[Originally published 1993 |
Updated here 1999.06.20
Shonen Knife is a rock trio from Japan. And they're great – most of the time.
No, make that fabulous – most of the time. Like the Ramones and the Ventures, Shonen Knife's frenetic power pop whisks you away with a foot-stomping beat. OK, so that's the visceral appeal. But Shonen Knife works for the mind, too: How many all-woman Japanese rock bands are there? (Use the term "girl group" if you want.) Isn't this a big step ahead for women in rock – and women in Japan?
Well, yes, I think so, and while Shonen Knife are so beloved among musicians that there's already a cover album of Shonen Knife tunes (Every Band Has a Shonen Knife Who Loves Them), too many rock critics dismiss the band as something of a novelty – enjoyable enough, but not Important. Admittedly, Shonen Knife can be cute bordering on cutesy. Its first genu-wine English-language album, the ultra-cool Let's Knife, amounts to a soundtrack for a John Waters movie as yet unfilmed, offering paeans to Barbie dolls (in "Twist Barbie") and penny candy (in "Flying Jelly Attack"). I'd lay odds that Naoko Yamano, Michie Nakatani, and Atsuko Yamano actually play up their Japanese accents for camp value – prick up your ears for the epenthesis in "Riding the Rocket" that makes "Pluto" sort of rhyme with "ice cream." All this, to mainstream rock writers, bespeaks a frivolity for which there just is no room in their world. Shonen Knife commits the sin of churning out fun tunes with guitars, which are of course a sacred penile substitute reserved for superbutch rock guys.
Paul McCartney may disagree, but I've certainly had enough of silly love songs. Why shouldn't Shonen Knife express sympathy for the endangered bison ("Bear Up, Bison") or yearn for the escape of interplanetary travel ("Riding the Rocket," "I Am a Cat")? I'm all for ditties about "little" things; pop music, after all, is supposed to relate to real life, and Barbie dolls, jelly beans, bison and so on seem real enough to me. Besides, the Ramones and Shonen Knife could easily perform each other's songs, and the Ramones are still taken seriously years after their heyday, right?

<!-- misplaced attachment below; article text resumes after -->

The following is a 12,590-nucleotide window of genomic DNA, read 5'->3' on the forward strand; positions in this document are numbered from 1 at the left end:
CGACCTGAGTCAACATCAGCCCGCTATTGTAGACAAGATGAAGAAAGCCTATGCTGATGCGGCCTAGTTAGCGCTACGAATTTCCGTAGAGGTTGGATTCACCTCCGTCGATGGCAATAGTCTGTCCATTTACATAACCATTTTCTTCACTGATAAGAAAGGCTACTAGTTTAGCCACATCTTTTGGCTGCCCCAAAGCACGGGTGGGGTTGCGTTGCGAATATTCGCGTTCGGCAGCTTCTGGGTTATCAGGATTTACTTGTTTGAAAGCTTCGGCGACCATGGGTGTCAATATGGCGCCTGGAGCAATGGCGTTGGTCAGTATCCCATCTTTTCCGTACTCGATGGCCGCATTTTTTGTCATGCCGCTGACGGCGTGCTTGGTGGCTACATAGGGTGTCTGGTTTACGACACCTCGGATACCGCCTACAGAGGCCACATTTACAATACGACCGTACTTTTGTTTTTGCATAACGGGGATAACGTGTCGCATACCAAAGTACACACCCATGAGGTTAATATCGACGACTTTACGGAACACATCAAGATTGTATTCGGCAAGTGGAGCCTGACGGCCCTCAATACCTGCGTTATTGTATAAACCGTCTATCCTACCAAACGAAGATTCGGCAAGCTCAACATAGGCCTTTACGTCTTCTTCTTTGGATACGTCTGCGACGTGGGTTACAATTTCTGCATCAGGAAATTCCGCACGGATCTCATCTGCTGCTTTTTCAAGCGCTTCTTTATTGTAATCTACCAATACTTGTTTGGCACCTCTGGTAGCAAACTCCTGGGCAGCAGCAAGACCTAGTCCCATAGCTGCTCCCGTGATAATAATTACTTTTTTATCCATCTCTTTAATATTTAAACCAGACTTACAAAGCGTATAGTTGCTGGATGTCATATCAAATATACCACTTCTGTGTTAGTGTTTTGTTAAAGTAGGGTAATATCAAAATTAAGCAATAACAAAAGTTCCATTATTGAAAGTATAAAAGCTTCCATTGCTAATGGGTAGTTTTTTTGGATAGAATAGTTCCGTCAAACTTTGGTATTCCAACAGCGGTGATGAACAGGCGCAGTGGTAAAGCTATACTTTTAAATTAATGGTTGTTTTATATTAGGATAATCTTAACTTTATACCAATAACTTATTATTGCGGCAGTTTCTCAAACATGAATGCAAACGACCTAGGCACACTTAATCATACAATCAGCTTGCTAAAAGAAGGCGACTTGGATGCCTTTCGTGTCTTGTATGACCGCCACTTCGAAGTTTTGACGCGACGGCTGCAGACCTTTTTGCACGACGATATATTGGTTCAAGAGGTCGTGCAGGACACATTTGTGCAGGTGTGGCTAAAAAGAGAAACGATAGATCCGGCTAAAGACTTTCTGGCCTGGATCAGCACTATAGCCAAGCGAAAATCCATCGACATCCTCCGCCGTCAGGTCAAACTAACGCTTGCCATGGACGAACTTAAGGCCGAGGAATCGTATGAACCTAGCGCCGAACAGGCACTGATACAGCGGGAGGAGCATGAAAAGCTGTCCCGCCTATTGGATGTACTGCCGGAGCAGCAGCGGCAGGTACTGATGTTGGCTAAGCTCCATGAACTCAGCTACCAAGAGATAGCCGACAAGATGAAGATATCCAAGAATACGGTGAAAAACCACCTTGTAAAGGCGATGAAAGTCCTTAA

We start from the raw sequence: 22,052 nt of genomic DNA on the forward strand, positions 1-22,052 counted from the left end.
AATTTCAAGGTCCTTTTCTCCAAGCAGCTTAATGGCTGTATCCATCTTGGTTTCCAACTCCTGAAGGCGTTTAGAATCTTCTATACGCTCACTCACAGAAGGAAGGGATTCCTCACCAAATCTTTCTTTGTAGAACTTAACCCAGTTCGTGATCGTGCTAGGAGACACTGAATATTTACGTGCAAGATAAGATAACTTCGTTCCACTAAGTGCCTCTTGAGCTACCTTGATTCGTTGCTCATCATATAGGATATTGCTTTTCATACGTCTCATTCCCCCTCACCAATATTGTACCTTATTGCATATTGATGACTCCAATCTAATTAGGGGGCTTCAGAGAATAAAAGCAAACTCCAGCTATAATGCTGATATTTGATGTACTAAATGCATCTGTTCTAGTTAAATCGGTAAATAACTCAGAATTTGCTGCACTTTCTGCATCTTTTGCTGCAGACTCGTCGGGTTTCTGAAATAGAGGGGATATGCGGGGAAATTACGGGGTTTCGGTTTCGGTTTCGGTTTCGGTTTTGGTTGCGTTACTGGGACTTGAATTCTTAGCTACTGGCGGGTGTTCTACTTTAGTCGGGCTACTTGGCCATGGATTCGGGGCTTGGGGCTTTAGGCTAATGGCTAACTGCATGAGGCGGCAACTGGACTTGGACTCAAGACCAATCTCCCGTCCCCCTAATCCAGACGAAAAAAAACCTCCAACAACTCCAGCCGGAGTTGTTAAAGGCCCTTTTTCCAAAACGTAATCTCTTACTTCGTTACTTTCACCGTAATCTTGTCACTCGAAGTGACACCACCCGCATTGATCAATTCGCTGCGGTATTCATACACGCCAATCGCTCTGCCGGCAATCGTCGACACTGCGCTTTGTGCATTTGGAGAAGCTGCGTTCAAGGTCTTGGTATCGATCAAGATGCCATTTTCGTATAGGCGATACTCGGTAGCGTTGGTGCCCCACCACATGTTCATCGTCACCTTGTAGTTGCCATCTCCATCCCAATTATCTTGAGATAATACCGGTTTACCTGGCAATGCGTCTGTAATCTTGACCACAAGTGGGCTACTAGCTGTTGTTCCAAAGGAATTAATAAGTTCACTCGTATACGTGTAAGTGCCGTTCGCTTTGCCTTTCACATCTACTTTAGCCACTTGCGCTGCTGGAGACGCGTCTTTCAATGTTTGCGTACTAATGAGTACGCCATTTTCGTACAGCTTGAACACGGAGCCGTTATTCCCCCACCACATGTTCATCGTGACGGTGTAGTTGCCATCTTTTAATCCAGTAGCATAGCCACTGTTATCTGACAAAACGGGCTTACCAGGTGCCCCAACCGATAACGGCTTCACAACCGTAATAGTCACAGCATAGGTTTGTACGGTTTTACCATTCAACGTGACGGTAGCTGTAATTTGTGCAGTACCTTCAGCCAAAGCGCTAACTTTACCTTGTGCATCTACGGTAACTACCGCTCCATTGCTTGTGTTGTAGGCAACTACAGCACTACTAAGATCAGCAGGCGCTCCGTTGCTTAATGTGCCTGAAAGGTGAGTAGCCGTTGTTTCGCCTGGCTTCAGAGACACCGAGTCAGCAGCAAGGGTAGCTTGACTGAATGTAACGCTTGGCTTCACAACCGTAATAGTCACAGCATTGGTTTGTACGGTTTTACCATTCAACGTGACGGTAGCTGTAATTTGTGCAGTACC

So forgive me if I detect an undercurrent of misogyny and anti-Japanese resentment in rock writers' diminution of Shonen Knife. You'll find the odd ballad on Let's Knife (and I do mean odd – the ode to Singapore sticks out like a sore thumb), and a careful reading of the lyrics will expose a subtle anomic melancholy beneath all the fun, but Shonen Knife's species of pop lends itself to forgetting all that and having a good time. With the B-52s so boring these days, Shonen Knife arrived just in the nick of time. Pop this album into your stereo, crank it up, and groove on go-go tunes for girls of all genders.
How many albums has Garth Brooks sold? One for every household in Canada? The phrase "country superstar" barely begins to describe his pan-galactic celebrity, but being that famous at least lets you get away with things.
Like what? Like the treacly number "We Shall Be Free," which imagines a future world of liberty and justice for all – including us sensitive folk. All it took was one simple verse ("When we're free to love anyone we choose, then we shall be free") for Brooks to join the tiny coterie of country artistes to discuss queers in anything like complimentary terms. (The only other example I can cite is Pirates of the Mississippi's "Feed Jake." Country queens are invited to write in with others.)
[Note, though, that in a 1999 interview in George, Brooks admits that he was thinking of interracial love when writing the song. Touché.]
So it's too bad he had to mess it up by putting out what could be the worst possible video for "We Shall Be Free," with cameos by such paragons of community credibility as Jay Leno (ick) and Michael Bolton (double, triple, quadruple ick) telling us to love one another. Yeah, right. Egregiously tokenistic is the appearance of Marlee Matlin, who signs without interpretation or subtitles in a video that isn't closed-captioned on Canadian TV. Worse yet, all audio halts while she's signing, as if to emphasize to hearing viewers how "different" she is. Feh.
No matter. Though not a sexpot in Hollywood terms with his ample midsection and receding hairline, Brooks still gives off quite an aura. In fact, he burns with a charisma that stems from something hard to find these days. It's called integrity.